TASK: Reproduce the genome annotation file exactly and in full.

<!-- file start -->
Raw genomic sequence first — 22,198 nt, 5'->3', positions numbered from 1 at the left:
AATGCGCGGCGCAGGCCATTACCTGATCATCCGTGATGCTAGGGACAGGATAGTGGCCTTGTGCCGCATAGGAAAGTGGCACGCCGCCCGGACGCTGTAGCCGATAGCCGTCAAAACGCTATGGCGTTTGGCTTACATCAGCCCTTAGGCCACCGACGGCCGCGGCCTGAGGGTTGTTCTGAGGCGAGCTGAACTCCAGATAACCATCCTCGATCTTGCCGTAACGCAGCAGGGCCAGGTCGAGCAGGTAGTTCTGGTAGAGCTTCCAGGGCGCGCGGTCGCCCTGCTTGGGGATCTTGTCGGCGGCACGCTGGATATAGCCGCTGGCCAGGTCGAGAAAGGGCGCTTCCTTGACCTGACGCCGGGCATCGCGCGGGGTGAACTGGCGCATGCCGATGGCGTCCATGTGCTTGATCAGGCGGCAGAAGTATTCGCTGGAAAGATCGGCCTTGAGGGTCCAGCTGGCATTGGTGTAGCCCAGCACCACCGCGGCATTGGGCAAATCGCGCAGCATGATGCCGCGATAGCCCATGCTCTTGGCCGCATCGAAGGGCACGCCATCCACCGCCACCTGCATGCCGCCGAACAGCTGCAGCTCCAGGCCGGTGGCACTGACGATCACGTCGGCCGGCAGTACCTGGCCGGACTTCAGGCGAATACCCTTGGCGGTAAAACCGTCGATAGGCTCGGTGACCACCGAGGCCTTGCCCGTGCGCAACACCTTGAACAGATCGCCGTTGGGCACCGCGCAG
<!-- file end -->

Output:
Raw genomic sequence first — 22,198 nt, 5'->3', positions numbered from 1 at the left:
AATGCGCGGCGCAGGCCATTACCTGATCATCCGTGATGCTAGGGACAGGATAGTGGCCTTGTGCCGCATAGGAAAGTGGCACGCCGCCCGGACGCTGTAGCCGATAGCCGTCAAAACGCTATGGCGTTTGGCTTACATCAGCCCTTAGGCCACCGACGGCCGCGGCCTGAGGGTTGTTCTGAGGCGAGCTGAACTCCAGATAACCATCCTCGATCTTGCCGTAACGCAGCAGGGCCAGGTCGAGCAGGTAGTTCTGGTAGAGCTTCCAGGGCGCGCGGTCGCCCTGCTTGGGGATCTTGTCGGCGGCACGCTGGATATAGCCGCTGGCCAGGTCGAGAAAGGGCGCTTCCTTGACCTGACGCCGGGCATCGCGCGGGGTGAACTGGCGCATGCCGATGGCGTCCATGTGCTTGATCAGGCGGCAGAAGTATTCGCTGGAAAGATCGGCCTTGAGGGTCCAGCTGGCATTGGTGTAGCCCAGCACCACCGCGGCATTGGGCAAATCGCGCAGCATGATGCCGCGATAGCCCATGCTCTTGGCCGCATCGAAGGGCACGCCATCCACCGCCACCTGCATGCCGCCGAACAGCTGCAGCTCCAGGCCGGTGGCACTGACGATCACGTCGGCCGGCAGTACCTGGCCGGACTTCAGGCGAATACCCTTGGCGGTAAAACCGTCGATAGGCTCGGTGACCACCGAGGCCTTGCCCGTGCGCAACACCTTGAACAGATCGCCGTTGGGCACCGCGCAG